Silva also displayed exceptional skill during his numerous pretrial motions, as evidenced by a record of persuasively written briefs, skillful examination of witnesses, and articulate argument. Often, Silva obtained the relief he requested. His standby counsel described him as an active and bright litigator compared to practicing attorneys. The trial court also noted that Silva left a lasting impression of intelligence, ability, and industry. But even the most skillful of defendants cannot make an intelligent choice without knowledge of all facts material to the decision. Silva was never advised of the maximum possible penalties for the crimes with which he was charged. Absent this critical information, Silva could not make a knowledgeable waiver of his constitutional right to counsel.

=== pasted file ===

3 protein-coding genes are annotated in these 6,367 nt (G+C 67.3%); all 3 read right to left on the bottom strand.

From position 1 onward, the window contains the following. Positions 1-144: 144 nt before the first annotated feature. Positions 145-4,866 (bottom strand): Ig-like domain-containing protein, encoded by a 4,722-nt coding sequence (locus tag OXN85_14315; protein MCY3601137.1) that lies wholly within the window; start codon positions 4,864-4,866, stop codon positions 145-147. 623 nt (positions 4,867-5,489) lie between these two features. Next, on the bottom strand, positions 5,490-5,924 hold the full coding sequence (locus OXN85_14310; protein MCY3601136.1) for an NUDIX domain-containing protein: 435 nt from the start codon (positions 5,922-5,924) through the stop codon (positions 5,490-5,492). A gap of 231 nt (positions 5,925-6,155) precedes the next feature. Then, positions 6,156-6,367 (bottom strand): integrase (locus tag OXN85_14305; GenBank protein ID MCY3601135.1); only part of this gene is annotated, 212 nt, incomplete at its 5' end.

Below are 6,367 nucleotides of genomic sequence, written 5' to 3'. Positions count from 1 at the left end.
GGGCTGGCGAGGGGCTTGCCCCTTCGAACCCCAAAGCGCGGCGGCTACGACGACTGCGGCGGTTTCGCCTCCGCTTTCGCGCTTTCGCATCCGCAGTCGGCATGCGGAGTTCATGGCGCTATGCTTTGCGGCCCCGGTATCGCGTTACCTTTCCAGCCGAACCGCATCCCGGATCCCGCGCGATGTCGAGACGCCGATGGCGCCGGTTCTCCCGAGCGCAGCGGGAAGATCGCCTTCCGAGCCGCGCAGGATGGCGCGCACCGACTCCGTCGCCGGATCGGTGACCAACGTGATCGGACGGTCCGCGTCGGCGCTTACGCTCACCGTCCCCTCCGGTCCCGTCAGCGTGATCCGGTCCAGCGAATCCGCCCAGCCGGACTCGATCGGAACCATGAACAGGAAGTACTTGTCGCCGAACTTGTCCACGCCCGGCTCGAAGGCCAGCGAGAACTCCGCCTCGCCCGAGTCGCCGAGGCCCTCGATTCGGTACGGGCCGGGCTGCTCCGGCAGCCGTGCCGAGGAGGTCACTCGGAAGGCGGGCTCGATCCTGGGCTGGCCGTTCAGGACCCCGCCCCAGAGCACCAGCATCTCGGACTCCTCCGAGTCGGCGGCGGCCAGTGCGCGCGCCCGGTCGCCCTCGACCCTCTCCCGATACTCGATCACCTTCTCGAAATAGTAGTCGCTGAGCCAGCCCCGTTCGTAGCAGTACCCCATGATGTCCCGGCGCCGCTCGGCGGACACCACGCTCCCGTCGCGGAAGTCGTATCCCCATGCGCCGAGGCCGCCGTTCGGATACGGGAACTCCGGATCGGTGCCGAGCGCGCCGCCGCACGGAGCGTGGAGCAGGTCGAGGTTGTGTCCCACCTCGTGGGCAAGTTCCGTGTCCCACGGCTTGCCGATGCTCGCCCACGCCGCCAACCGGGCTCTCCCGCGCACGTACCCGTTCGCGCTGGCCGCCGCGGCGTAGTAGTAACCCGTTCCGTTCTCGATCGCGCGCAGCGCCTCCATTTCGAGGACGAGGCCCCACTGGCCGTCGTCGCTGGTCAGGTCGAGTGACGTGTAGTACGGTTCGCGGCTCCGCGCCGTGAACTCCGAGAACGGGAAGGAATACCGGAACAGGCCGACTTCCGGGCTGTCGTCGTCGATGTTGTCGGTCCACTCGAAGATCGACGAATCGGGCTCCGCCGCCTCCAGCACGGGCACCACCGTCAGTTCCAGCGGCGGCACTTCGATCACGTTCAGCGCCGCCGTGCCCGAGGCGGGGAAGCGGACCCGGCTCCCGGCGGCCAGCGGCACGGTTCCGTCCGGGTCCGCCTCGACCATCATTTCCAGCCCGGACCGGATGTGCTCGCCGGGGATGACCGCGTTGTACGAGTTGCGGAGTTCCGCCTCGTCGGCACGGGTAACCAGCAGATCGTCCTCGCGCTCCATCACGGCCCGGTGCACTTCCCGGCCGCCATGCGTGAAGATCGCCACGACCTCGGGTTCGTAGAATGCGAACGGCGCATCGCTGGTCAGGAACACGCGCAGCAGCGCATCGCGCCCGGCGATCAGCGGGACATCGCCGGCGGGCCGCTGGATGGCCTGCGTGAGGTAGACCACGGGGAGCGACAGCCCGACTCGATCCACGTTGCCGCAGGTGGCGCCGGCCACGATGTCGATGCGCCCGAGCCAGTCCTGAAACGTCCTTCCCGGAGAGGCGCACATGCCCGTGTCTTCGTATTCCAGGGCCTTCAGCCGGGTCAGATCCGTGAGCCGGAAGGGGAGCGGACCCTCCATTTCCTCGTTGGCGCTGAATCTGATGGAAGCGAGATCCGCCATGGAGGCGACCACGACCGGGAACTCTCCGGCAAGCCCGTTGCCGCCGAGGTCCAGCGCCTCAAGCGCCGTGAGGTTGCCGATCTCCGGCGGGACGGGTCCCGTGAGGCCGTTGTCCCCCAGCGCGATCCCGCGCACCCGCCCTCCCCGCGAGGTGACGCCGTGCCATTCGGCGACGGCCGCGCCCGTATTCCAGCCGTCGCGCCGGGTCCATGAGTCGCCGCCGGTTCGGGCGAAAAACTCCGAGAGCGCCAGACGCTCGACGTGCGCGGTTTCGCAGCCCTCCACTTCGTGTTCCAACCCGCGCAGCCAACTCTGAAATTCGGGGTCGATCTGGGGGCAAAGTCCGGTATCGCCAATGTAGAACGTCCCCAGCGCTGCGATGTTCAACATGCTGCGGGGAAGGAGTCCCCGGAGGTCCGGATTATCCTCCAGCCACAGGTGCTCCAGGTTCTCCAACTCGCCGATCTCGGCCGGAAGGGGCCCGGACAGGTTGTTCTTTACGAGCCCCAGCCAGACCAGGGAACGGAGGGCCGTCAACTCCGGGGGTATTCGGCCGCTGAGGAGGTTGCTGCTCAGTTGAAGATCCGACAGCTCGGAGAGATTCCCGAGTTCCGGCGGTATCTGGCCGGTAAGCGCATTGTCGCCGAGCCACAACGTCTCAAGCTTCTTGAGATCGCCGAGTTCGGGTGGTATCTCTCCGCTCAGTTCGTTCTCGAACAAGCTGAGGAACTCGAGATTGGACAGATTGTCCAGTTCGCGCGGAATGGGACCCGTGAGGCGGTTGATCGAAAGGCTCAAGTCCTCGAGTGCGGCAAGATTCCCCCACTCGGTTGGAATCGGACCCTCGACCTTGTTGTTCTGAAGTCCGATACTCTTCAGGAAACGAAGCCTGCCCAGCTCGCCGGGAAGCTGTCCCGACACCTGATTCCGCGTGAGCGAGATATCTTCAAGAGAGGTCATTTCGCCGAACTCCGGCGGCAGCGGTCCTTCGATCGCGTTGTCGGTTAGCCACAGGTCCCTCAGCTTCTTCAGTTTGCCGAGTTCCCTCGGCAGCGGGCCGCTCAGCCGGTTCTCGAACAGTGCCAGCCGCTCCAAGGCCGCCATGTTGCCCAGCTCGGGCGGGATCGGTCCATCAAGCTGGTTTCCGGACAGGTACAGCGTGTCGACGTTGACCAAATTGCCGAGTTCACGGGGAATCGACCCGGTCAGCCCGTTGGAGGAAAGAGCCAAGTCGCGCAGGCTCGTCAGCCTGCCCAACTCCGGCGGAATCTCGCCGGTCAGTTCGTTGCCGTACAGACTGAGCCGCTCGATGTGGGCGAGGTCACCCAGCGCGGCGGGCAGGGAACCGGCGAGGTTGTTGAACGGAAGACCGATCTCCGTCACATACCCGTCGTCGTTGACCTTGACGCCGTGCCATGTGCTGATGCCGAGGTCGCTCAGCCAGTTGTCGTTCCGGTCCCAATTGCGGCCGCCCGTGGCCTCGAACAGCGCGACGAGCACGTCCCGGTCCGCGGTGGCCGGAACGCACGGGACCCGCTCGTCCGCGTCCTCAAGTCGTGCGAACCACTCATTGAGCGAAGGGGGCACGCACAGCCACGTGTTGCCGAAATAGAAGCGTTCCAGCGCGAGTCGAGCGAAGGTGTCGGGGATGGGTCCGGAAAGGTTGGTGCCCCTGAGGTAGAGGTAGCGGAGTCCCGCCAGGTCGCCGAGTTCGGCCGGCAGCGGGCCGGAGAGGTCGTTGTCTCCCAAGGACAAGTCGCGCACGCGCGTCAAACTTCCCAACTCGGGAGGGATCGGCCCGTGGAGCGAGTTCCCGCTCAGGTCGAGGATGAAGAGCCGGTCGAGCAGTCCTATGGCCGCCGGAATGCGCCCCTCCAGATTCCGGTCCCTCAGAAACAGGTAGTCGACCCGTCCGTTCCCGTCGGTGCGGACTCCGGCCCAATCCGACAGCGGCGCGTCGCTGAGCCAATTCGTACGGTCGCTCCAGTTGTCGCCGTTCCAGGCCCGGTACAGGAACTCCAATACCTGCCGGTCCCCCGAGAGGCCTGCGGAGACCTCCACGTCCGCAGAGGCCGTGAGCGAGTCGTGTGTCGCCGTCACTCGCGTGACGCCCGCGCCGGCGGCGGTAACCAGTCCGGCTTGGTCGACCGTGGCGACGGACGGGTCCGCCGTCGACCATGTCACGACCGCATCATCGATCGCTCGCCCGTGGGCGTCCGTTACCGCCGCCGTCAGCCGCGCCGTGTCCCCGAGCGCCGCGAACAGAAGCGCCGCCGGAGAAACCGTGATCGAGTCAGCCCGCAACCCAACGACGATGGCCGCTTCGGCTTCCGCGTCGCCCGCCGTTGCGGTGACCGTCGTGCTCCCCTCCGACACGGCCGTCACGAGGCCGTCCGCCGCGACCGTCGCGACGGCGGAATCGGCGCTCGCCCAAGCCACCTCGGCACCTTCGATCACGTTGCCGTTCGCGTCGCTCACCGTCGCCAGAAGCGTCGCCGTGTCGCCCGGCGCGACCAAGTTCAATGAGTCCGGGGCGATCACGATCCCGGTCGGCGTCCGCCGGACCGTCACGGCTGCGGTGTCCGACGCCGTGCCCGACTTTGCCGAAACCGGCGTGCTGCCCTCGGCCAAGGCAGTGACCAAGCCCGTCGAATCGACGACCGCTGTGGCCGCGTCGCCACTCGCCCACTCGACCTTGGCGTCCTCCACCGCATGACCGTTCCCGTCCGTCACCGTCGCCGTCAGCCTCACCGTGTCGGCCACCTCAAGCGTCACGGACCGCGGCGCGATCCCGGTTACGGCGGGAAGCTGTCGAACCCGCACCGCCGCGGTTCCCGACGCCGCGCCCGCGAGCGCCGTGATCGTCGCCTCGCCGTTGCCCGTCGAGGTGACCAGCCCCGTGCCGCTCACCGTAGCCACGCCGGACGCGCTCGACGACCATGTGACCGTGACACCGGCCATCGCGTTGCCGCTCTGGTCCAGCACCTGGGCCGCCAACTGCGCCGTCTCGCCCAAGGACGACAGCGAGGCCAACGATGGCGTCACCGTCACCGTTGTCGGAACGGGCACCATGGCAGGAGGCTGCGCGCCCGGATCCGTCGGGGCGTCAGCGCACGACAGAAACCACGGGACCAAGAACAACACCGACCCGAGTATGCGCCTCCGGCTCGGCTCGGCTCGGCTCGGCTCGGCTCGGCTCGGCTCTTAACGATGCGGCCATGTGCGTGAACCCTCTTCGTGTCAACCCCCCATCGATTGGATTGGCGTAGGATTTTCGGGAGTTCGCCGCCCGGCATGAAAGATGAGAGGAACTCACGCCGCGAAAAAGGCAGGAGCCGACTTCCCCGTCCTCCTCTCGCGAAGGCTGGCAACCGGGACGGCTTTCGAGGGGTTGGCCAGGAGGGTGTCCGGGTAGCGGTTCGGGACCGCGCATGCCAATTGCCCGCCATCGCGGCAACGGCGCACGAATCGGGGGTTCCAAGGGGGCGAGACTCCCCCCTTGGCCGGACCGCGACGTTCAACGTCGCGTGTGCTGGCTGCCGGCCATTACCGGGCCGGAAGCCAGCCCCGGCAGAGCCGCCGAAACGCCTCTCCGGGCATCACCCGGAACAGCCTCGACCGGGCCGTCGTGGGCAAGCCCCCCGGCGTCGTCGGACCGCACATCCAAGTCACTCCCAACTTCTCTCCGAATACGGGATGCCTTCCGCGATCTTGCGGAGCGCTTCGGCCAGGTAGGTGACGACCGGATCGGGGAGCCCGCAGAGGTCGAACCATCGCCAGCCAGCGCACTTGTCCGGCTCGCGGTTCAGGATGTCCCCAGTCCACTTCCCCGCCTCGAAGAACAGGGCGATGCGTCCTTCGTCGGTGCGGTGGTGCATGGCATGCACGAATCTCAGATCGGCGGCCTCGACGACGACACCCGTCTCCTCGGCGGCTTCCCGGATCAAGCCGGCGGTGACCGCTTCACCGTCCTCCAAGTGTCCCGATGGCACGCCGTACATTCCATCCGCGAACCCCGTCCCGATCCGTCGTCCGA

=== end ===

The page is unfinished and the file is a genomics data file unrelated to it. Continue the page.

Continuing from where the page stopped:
The State contends that the enactment of Washington's Sentencing Reform Act (SRA) 10 abrogates this strict disclosure requirement. It argues that the requirement of maximum penalty disclosure was established in the context of an indeterminate sentencing scheme where the trial court would issue a maximum sentence, but a parole board determined the actual length of time served. Under the SRA, in contrast, standard range sentences are prescribed by statute and the trial court determines at the time of sentencing the actual length of time served. Here, because the prosecutor recommended sentences within the standard range and Silva was advised of these ranges on all the charges against him, the State argues that he was advised of the maximum penalties he faced.